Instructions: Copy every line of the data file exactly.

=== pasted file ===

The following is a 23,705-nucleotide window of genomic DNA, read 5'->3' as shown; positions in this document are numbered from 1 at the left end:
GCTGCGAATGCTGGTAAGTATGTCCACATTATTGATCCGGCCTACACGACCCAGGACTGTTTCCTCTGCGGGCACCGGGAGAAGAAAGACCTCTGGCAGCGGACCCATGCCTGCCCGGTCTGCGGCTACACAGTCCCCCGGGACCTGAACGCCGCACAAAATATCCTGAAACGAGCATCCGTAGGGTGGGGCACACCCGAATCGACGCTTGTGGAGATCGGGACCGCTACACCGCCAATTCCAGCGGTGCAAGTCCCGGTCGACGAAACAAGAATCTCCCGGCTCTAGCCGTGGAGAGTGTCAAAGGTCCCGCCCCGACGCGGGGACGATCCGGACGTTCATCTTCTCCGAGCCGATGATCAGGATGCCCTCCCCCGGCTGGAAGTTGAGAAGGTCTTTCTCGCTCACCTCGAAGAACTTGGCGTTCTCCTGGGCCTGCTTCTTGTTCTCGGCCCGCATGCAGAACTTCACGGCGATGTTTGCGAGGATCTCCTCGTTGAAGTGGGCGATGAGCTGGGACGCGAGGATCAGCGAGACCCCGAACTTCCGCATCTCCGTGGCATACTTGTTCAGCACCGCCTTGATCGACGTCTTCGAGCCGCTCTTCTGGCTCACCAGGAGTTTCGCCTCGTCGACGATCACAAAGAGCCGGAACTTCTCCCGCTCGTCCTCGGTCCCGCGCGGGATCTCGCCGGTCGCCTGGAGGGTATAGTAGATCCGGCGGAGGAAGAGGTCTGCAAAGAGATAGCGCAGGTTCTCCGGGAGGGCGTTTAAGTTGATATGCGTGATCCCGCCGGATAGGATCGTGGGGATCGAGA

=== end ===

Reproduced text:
The following is a 23,705-nucleotide window of genomic DNA, read 5'->3' as shown; positions in this document are numbered from 1 at the left end:
GCTGCGAATGCTGGTAAGTATGTCCACATTATTGATCCGGCCTACACGACCCAGGACTGTTTCCTCTGCGGGCACCGGGAGAAGAAAGACCTCTGGCAGCGGACCCATGCCTGCCCGGTCTGCGGCTACACAGTCCCCCGGGACCTGAACGCCGCACAAAATATCCTGAAACGAGCATCCGTAGGGTGGGGCACACCCGAATCGACGCTTGTGGAGATCGGGACCGCTACACCGCCAATTCCAGCGGTGCAAGTCCCGGTCGACGAAACAAGAATCTCCCGGCTCTAGCCGTGGAGAGTGTCAAAGGTCCCGCCCCGACGCGGGGACGATCCGGACGTTCATCTTCTCCGAGCCGATGATCAGGATGCCCTCCCCCGGCTGGAAGTTGAGAAGGTCTTTCTCGCTCACCTCGAAGAACTTGGCGTTCTCCTGGGCCTGCTTCTTGTTCTCGGCCCGCATGCAGAACTTCACGGCGATGTTTGCGAGGATCTCCTCGTTGAAGTGGGCGATGAGCTGGGACGCGAGGATCAGCGAGACCCCGAACTTCCGCATCTCCGTGGCATACTTGTTCAGCACCGCCTTGATCGACGTCTTCGAGCCGCTCTTCTGGCTCACCAGGAGTTTCGCCTCGTCGACGATCACAAAGAGCCGGAACTTCTCCCGCTCGTCCTCGGTCCCGCGCGGGATCTCGCCGGTCGCCTGGAGGGTATAGTAGATCCGGCGGAGGAAGAGGTCTGCAAAGAGATAGCGCAGGTTCTCCGGGAGGGCGTTTAAGTTGATATGCGTGATCCCGCCGGATAGGATCGTGGGGATCGAGA